So now, next question how to get to a venue I’ve never been to before … the O2 Arena. I’m headed there as, for as long as I can remember I have been an Elvis fan. Presently there is an exhibition there of items direct from Graceland (Elvis’s home for any heathens reading! 😉 ). I look into a Taxi £30-40 …No Way! Check the tube and “Major delays” on one of the lines I need, start to consider UBER but it’s too involved to set up on a street corner, so I bite the bullet and head underground, to catch the tube. Now to be honest I’ve waited longer when there were no delays announced, so good times. I get out at North Greenwich station and stand outside tapping the location to my mobile to find out how to get to the O2 from here … then this happens … I turn ..

and it’s right over my right shoulder!


Getting into the O2 I head for the box office, get my ticket, £22.75 and wander to the exhibition. First impressions (of the O2) … I’ve visited smaller towns! This place is humongous.

Now rather than post one or two photos of this great expo if you click on the photo (of Elvis’s iconic TCB ring), my limited web design permitting you should be taken to a “slide show” of some of the photos I took. Safe to say I was impressed. I mean I have been to Memphis (Sun Studio’s & Graceland) as well as Las Vegas, but despite being an avid (some would say rabid) wearer of digit adornment I missed the said TCB ring on my visit. So when a good friend of mine and high up in the Elvis Presley fan club in Wales informed me that said “holy grail” for finger decoration aficionados was there the trip was a no brain-er for me. I spent a very pleasant hour or so, and about £40+ in the gift shop! Again if you can get there whilst it’s still on it is well worth a visit, it has extended to January 2016.

Elvis Exhibition

A quick, pleasant, thankfully uneventful and good value return via the tube and I get to Leicester Square.

I’m quite peckish so I headed to The Moon Under Water, step inside … turn round and head right back out! Well it was about 12:30 and the place was packed they were (almost) hanging from the rafters.

So looking around a sign for the films showing in the Odeon catches my eye and on a whim, and the fact it is starting in 5 minutes I decide on a visit to the cinema and get a ticket for Mission Impossible Rogue Nation. Then stand there looking puzzled as I’m informed by the member of staff in the box office window “the entrance is to your right”, I look and am greeted by the outside of a fire door, look around again a little more puzzled, to then be informed the entrance to the Odeon Studios (the smaller multi screen part) is through the coffee shop next door!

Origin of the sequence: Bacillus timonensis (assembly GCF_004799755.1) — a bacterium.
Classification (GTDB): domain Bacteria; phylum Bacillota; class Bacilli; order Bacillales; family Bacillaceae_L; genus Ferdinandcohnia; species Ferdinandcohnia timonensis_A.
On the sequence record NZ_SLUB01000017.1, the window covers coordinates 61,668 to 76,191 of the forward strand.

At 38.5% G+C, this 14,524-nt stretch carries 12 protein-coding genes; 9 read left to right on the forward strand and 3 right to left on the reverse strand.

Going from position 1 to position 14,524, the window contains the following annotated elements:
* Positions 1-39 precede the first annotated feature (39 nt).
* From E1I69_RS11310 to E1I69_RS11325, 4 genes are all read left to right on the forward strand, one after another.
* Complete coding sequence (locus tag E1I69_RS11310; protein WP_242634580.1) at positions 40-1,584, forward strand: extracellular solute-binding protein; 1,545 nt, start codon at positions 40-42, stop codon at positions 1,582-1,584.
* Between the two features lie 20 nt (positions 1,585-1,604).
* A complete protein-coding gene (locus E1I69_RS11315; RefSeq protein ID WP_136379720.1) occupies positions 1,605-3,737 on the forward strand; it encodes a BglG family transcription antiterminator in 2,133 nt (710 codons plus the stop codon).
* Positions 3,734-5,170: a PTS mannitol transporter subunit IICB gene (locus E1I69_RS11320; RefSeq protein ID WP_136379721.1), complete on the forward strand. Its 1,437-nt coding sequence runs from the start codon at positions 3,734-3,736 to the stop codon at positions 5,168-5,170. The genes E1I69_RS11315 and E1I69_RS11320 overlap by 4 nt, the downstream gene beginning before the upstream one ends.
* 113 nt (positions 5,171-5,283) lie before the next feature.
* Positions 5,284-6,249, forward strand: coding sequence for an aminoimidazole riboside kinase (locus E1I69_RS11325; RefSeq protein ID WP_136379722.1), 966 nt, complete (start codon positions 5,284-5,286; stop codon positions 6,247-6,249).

An entertaining few hours pass and I venture blinking into daylight again. I get a Subway sandwich and head back to my hotel, it was on this journey that I realised that my mind may not work in the same way as other people’s .. I’m waiting at a pedestrian crossing … and waiting, there’s a gap in the traffic and a guy next to me starts to cross (the light’s are still on red for pedestrians) I walk out, after checking again for traffic I’m silly not stupid! Half way across the lights go to green for walk the guy next to me starts to run so, so do I …What??? Why??? 😉

I have a quick meal, crash for an hour or so and then dress for my evening show.

Beautiful – The Carole King Musical tells the story of (not too surprisingly) of Carole King. Famous for, amongst other things, her seminal album Tapestry. What I didn’t know, and I’m a big 60’s music fan, was the career she had before that, writing with her first husband, the iconic songs: “Will you still love me tomorrow”, “The Locomotion”, “It might as well rain until September”, “Some kind of wonderful”, “Take good care of my baby” and “Up on the roof”  amongst many others.

The London production: Book by Douglas McGrath, Words & Music by Gerry Goffin & Carole King, Barry Mann & Cynthia Weil, and is directed by Marc Bruni. Has a cast lead by Katie Brayben ‘Carole King’, other cast included: Alan Morrissey ‘Gerry Goffin’, Lorna Want ‘Cynthia Weil’, Ian Mackintosh ‘Barry Mann’, Glynis Barber ‘Genie Klein’ and Gary Trainor ‘Donnie Kirshner’

Now to call this a Jukebox musical is both 100% accurate and may potentially do it an injustice, due to the negative connotations some theatre goers associate to this title. Personally I LOVE a well done Jukebox musical, and this is one of, if not THE best I have seen. The music is great, the performances vary from excellent to unbelievable. A case in point being that a true star is born in Katie Brayben, she is remarkable in the role and definitely one to watch for the future. The supporting cast includes someone I’d seen before Lorna Want who played ‘Juliet’ in a show that I may have been one of a small group of fans of, Romeo & Juliet the Musical. She is great as the sassy & sexy Cynthia Weil another lyric writer who worked at the same building and was friends with Carole King.